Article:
NODA review of Forbidden Broadway


The cast of Forbidden Broadway

Review by Liza, Carol, Ethel and Barbra

I had heard wonderful things about Sharnbrook Mill Theatre and was delighted to deputise for regular District 2 rep, Richard. It was also a delight to return to Sharnbrook where I lived for some happy years whilst teaching at local schools and appearing in the village plays or folk music evenings.

Following one of the warmest welcomes I have received from a company and marvelling at the picturesque setting and superb seating and lighting in the theatre, my companion and I settled down for one of the finest evenings in Amdram we have experienced.

For those who don’t know, Forbidden Broadway in its various forms is Gerard Alessandrini’s pastiche of various Broadway hits and artistes. You don’t have to know the shows or divas to be entertained but it helps. I loved this particular version: ‘Forbidden Broadway’s Greatest Hits’ from start to finish. From the moment gifted MD and accompanist Kaye Tompkins took her place at the glittering grand piano to the rapturously received bows at the finale, this was a spectacular and well-judged piece of theatrical magic. There was no complicated set but there was a constant stream of terrific lighting effects designed by Alex McKenzie and many wonderful costumes, often as much a parody as the songs themselves, designed by Virginia Pope. Sound quality as provided by Sandy Allen Rowlandson was excellent throughout.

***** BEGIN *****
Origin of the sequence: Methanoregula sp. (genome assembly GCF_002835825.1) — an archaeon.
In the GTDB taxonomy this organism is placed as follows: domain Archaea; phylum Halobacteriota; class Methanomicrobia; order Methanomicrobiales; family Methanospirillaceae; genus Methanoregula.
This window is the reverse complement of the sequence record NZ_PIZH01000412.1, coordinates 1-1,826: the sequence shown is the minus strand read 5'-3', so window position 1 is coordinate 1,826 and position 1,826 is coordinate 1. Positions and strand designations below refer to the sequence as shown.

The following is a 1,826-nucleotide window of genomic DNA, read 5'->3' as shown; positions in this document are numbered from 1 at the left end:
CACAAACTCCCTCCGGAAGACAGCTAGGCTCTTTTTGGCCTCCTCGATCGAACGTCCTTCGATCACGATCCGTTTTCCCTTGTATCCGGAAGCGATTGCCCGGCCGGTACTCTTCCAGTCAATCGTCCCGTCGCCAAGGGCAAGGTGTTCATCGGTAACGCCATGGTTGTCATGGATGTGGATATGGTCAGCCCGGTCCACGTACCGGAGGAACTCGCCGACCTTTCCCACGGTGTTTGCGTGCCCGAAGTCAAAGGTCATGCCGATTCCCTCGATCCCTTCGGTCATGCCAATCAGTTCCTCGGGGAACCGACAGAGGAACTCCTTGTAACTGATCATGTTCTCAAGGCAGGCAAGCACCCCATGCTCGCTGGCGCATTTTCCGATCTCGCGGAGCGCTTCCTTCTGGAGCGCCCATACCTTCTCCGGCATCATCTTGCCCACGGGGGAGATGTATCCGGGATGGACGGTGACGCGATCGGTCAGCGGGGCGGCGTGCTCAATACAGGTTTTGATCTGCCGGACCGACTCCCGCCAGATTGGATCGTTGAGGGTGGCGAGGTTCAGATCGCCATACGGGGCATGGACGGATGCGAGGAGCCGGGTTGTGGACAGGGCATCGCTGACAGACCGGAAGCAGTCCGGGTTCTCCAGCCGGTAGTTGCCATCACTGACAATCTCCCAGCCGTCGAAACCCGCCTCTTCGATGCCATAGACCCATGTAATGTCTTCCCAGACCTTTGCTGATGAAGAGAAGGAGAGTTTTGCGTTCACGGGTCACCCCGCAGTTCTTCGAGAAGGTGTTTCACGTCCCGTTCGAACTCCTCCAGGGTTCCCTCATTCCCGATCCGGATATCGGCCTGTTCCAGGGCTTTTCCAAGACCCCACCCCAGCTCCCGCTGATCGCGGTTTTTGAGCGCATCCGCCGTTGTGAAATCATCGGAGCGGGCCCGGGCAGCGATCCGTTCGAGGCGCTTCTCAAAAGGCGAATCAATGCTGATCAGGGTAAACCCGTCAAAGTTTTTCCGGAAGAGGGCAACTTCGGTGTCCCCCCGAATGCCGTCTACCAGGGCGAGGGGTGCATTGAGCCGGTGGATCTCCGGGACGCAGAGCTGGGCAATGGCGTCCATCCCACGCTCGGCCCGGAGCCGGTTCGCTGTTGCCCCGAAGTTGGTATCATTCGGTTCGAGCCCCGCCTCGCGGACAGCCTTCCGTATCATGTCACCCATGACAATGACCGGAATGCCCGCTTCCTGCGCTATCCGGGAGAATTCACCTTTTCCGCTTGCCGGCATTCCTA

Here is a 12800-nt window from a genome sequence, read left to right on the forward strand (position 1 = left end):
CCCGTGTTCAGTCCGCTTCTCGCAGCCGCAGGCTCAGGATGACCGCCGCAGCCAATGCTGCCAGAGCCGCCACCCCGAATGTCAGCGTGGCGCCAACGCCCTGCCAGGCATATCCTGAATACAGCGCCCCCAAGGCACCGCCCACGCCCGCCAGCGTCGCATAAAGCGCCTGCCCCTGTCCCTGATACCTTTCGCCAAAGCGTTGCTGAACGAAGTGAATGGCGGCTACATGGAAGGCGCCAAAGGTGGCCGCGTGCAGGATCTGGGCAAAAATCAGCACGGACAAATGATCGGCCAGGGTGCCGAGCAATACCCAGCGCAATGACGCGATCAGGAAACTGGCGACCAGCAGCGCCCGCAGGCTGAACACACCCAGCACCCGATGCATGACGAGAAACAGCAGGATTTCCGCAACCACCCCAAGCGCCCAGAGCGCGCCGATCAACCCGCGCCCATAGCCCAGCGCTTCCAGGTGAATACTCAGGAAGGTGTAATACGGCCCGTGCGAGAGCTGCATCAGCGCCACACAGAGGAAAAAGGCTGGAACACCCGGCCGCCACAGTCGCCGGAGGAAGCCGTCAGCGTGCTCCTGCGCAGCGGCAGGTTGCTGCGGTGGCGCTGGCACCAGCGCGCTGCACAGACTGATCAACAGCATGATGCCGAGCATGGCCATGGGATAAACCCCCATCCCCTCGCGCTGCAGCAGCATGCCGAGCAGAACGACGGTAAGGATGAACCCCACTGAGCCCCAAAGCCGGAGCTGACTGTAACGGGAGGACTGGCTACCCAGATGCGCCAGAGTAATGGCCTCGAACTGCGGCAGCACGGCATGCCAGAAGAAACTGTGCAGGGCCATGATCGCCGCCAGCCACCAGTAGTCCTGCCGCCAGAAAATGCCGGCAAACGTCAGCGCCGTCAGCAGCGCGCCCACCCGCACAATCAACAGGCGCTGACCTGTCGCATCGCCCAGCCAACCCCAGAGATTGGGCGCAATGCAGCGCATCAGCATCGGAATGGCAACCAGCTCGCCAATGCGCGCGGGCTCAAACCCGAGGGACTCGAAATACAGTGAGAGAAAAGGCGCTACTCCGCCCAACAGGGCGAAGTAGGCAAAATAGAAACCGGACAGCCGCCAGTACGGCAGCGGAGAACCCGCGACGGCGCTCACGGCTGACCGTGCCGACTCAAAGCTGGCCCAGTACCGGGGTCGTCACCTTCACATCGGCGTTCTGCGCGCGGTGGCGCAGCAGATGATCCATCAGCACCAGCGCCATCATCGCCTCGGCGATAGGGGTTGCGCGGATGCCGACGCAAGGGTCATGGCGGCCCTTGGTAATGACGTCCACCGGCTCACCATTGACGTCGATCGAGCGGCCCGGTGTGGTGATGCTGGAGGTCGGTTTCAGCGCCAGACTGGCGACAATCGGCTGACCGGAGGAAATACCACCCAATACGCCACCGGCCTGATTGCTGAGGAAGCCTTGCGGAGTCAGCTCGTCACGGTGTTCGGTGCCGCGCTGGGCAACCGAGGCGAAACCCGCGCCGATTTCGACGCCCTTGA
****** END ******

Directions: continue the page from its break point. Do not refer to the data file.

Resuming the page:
Director David Midlane ensured that the pace was relentless but that the individual items did not overstay their welcome whilst choreographer Jacqueline Knighton had created some rollicking routines where the best of dancers and the less adept could shine amusingly or extravagantly in the increasingly witty numbers.

The cast was uniformly brilliant. It helped that the pastiches are true yet biting and affectionate simultaneously, but it also helped that the performers had very fine singing voices, great comic timing and a real understanding of their ‘targets.’ I would not wish to single out cast members but I thought that both the Fiddler on the Roof and Les Miserables ensembles were inspired: the Tradition parody with multiple beards was first class and the human revolve for Les Mis was hilarious.

For the record the ten fabulous cast members were Jo Baxter, Alexandra Goodbody, Robin Harris, Sue Lander, Louisa Dixon, David Passfield, Barry Thompson, Gail Thorburn, Jenny Tymon and Nilani Young. Whether the performers were being Annie, Carol Channing, Mandy Patinkin, Chita Rivera, Rita Moreno, Idina Menzel, Liza Minelli, Ethel Merman or Barbra Steisand their ‘takes’ were accurate, well sung, well timed and spot on vocally. Similarly, ’Hairspray and ‘Mamma Mia’ routines lifted the pace and the energy levels when needed.

Whether Sondheim was the object of their ‘send ups’ as in ‘Into the Words’ or whether Irving Berlin’s ‘I Hear Music’ duet was the vehicle for the laughter, it all worked beautifully. ‘On my phone’ instead of ‘On my Own’ or ‘I enjoy being a cat’ let us hear the original show tunes sung to perfection whilst providing side splitting sideswipes at overblown musicals.

Often, Am Dram societies fail on this kind of piece because their own skills are insufficiently high level to justify making fun of the best professionals. No such failings were found in this very fine company.

Many congratulations to cast and crew on a marvellously entertaining evening. Constructive criticism? Although they left the audience wanting more, another 10 minutes of magical mimicry would not have gone amiss

‘What I did for Laughs’? Almost everything…and it worked to perfection.

Bravo Sharnbrook Mill Theatre Trust!